It's earnings season, and that means CEOs will be citing currency headwinds based on the strength of the dollar. But there's a more fundamental question for stock market investors amid what will be lots of dollar noise:
Should you toss out your carefully crafted investment portfolio because of big moves in the dollar?
No. And in my opinion, the answer is that clear. Though if you really want to know how to work your investment portfolio regardless of moves in the greenback, there is plenty more to learn about shifts in currency strength and your portfolio.
First, here are the three essentials to get you to think in "dollar terms" before even trying to figure out what that means for your stock portfolio.
1. The dollar isn't like a stock in the sense that it goes up or down on its own. The dollar, like all currencies, is valued based on how much more or less it is worth only when compared to foreign currencies, like the euro or the yen.
2. Many factors affect the relative value of the dollar, but generally speaking, countries with diverse economies and a strong adherence to contractual law typically have highly valued currencies compared to countries without those characteristics. It should be clear, based on this, why developed nations' currencies are valued over those of developing nations.
3. When a country's central bank raises short-term rates, it often means investors earn a better return on that host country's money. If the European Central Bank and the Bank of Japan are taking steps to keep their interest rates very low, which they are, and if our Federal Reserve is preparing the world for the day it raises short-term interest rates, you understand why the dollar surged in value compared to the euro and yen. The dollar looks more attractive to investors because it is perceived to offer a better return, which creates demand for it-more demand drives up price, right?
Now let's discuss what dollar strength or weakness means to investors.
1. Your typical global dividend-paying blue chip will see its sales overseas become slashed in value if the dollar surges. For example: If an American company does a Euro1 billion in European sales, which you may have thought were worth $900 million, that could end up being worth only $700 million after the company brings the money home-just like that, $200 million vanished.
It's akin to getting paid with a depreciating asset. That means domestic companies with big overseas sales exposure are at risk of missing earnings projections. Since nearly half of S&P 500 (INDEX: .SPX) member earnings come from overseas, it gives you a strong sense of how currency fluctuations potentially impact earnings at these companies. A weaker dollar has the opposite effect: It makes overseas earnings more valuable to American companies.
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2. A strong dollar does have the positive impact of tamping down inflation for American consumers, because commodities that are priced in dollars become cheaper, i.e. oil. Also, foreign-produced goods could become cheaper to American consumers. And since most of what we buy is made overseas, we could see continued lower prices at retailers in addition to at the gas station.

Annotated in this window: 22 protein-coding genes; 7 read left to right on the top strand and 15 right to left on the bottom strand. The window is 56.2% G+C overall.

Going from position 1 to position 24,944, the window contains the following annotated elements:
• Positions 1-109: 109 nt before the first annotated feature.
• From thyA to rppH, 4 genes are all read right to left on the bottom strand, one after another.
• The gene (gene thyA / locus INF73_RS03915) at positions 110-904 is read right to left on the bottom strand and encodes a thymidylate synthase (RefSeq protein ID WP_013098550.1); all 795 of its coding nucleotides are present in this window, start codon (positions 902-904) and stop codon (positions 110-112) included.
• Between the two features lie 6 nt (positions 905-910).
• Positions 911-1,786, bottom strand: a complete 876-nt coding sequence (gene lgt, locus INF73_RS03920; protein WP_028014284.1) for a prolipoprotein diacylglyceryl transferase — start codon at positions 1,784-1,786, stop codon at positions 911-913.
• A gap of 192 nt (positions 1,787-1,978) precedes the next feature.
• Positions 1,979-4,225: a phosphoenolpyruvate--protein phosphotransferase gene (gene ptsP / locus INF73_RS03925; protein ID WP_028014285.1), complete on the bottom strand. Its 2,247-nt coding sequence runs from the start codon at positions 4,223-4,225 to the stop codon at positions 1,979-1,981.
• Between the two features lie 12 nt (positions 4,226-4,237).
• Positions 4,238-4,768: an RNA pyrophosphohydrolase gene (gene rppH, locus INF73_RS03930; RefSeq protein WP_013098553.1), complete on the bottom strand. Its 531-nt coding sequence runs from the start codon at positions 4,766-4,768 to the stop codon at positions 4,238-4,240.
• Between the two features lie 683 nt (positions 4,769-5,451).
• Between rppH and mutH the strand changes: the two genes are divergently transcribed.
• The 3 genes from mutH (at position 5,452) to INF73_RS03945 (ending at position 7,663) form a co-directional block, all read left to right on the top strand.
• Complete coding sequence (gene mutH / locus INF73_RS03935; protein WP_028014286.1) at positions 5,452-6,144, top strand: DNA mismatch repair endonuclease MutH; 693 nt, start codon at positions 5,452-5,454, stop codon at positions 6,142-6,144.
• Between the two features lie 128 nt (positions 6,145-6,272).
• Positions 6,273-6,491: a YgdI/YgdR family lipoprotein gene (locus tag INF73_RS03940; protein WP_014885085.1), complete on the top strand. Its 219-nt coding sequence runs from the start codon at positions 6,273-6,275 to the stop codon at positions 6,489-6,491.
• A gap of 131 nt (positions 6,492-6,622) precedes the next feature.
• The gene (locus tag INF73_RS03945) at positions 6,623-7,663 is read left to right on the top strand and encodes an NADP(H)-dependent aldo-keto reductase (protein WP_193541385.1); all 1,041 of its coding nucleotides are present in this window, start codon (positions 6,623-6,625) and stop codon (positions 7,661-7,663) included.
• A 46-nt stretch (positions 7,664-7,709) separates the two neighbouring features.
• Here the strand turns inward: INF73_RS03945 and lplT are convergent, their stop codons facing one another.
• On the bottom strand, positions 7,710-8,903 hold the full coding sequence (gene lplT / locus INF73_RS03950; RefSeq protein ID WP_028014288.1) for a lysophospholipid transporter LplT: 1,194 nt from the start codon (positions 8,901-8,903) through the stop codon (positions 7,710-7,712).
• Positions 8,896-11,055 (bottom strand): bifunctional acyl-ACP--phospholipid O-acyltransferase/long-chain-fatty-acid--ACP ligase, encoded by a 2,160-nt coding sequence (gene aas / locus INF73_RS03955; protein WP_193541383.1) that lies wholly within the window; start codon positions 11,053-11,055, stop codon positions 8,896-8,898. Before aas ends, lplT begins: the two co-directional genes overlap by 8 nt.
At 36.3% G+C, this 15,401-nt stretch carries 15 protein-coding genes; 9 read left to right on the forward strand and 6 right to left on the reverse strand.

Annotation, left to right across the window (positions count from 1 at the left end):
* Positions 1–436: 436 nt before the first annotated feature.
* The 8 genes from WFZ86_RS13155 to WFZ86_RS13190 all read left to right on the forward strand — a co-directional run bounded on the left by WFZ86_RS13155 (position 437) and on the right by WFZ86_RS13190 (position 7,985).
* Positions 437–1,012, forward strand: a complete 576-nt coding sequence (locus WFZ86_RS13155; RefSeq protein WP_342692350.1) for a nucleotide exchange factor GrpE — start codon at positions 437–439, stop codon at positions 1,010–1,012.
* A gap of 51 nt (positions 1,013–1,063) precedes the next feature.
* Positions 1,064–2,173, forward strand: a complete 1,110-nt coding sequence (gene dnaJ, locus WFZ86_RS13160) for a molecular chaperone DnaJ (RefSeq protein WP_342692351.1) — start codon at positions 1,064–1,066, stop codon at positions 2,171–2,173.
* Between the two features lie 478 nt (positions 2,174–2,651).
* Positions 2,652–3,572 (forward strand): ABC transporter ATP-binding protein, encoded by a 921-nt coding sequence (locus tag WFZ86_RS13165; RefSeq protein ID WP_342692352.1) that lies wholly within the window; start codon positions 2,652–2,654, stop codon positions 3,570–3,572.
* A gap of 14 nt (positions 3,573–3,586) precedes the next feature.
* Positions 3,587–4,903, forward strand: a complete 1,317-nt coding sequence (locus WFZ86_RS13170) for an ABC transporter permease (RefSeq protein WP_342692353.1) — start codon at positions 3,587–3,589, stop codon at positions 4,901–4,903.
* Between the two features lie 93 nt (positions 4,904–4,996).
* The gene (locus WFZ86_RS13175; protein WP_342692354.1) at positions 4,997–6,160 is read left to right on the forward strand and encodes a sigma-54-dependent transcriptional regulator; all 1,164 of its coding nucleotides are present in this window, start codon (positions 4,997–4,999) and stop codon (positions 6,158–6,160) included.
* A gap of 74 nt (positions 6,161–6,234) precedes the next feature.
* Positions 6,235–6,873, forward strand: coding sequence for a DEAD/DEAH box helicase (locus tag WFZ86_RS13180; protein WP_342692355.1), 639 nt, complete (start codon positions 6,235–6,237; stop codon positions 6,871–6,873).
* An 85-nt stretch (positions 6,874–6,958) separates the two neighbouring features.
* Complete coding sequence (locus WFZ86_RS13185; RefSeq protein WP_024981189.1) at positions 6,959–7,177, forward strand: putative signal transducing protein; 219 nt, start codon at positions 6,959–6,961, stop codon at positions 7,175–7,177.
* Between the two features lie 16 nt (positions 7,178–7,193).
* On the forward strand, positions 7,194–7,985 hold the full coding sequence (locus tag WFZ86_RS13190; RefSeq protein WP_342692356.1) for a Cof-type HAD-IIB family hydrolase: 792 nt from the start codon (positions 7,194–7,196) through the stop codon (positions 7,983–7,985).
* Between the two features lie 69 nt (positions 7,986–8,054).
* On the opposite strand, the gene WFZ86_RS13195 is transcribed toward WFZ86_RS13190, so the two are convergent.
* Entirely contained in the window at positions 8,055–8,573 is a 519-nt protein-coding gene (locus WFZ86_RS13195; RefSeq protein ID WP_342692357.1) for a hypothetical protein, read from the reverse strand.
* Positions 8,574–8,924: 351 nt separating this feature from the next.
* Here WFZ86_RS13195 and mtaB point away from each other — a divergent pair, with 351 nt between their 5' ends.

3. A strong dollar could make American-produced products more expensive domestically and to consumers overseas, which hurts exports and manufacturing jobs and further boosts service jobs.
So now you know why everyone is talking about the strong dollar. But the dollar has always gone through long cycles of strength and weakness; it's just that when a move happens as fast and as much as it did over the last year, corporate managements don't have enough time to adjust their business models to account for the currency fluctuation.
Too late to do anything about that now, but I'll share with you advice that I have learned over the last 25 years, in which I have seen plenty of big dollar moves.
1. Diversification should not end because the dollar went up or down a lot. If anything, diversification helps you because it'll help protect the entirety of your portfolio from being impacted by just one thing.
2. Rebalance! We had several years, thanks to the Fed's ultra-low interest-rate policy and three quantitative easing programs, of a weak dollar that greatly benefited American multinational companies, and that drove their stock prices much higher. Now would be a good time to evaluate how proportionate this class of companies is within your investment portfolio and trim it back some.
3. Look to areas that may have lagged in terms of asset appreciation due to the aforementioned weak dollar. International investing seemed to have gotten short shrift because Europe, Japan, China and, in general, emerging markets were for a long time underperforming the U.S. equity indexes. Well, that has been reversing, and if these areas are now underrepresented in your portfolio, then it may be time to recommit a portion to it.
4. Don't go all in or all out based on dollar plays. That may work for hedge funds, but for individual investors, remaining diversified helps prevent the need for knee-jerk and emotional reactions. After all, the dollar moves in both directions, and whatever it has been doing over the last few months, that trend won't last forever.
So enjoy all the banter about how strong the dollar is currently, but remember: If you're a long-term investor, you'll look back at these days and see it for what it really is. Just a bunch of noise.
-By Mitch Goldberg, president ClientFirst Strategy, a Dix Hills, New York-based investing firm.
Follow Mitch @mitch_goldberg
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